China will “open up” for business by cutting import and export cost for foreign firms, its premier said as trade talks with the US stalled ahead of fresh tariffs.
Further tariffs on $200bn (£153m) worth of Chinese products will be imposed by the US on Monday and talks between the two nations set for next week have been cancelled.
In an effort to show China is open for business across the world, the Chinese premier Li Keqiang said the country will cut the amount of paperwork needed to import and exports, lower custom fees and reduce the time taken for customs clearance.
He said: “We must strive to improve the business environment and reduce costs for foreign enterprises, and so push forward the opening up process and maintain stable growth of imports and exports.”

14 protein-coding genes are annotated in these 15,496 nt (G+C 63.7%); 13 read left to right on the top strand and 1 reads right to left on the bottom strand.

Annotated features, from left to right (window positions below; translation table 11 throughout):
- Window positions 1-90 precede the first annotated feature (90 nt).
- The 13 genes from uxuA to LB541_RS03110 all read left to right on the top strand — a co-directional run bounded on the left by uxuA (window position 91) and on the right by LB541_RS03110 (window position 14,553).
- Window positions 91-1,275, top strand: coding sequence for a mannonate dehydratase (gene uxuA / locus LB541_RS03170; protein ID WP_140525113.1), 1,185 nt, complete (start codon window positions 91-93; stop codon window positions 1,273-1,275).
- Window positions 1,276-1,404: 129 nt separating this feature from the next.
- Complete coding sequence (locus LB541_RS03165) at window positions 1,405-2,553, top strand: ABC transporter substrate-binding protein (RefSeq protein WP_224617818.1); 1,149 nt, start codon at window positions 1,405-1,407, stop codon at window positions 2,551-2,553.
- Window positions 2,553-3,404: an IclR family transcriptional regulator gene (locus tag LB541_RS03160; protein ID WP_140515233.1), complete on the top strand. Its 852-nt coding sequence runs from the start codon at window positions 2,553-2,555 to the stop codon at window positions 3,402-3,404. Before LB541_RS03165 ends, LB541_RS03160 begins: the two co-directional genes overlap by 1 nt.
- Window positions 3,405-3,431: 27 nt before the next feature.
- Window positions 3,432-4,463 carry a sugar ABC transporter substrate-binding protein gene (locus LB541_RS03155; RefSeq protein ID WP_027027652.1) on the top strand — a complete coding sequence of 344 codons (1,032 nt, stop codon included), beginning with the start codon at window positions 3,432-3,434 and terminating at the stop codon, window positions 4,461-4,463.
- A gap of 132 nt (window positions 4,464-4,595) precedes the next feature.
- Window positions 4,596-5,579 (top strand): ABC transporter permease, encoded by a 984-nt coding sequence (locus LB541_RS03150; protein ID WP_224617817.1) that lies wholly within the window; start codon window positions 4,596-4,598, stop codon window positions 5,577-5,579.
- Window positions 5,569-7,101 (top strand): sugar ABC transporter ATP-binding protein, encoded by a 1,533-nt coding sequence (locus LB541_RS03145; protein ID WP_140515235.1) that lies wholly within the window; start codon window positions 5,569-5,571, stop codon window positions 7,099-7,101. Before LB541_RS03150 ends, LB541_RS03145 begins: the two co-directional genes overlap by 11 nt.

The 25 per cent tariffs on $200bn worth of products will be on top of the $50bn goods hit with duties earlier this year.
At the same time as Washington's fresh tariffs, China will also impose duties on $110bn worth of US goods in retaliation.
Donald Trump has also threatened tariffs on another $267bn worth of Chinese products.
Asian manufacturers have continued efforts to move some production away from China following the ever-increasing threat of further tariffs.
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Companies such Mitsubishi Electric, Toshiba Machine and Komatsu have pressed ahead with production shifts first instigated in July when Trump's first set of tariffs hit China.
Taiwanese computer-maker Compal Electronics and South Korea's LG Electronics are understood to have drawn up contingency plans against a further escalation of the trade war.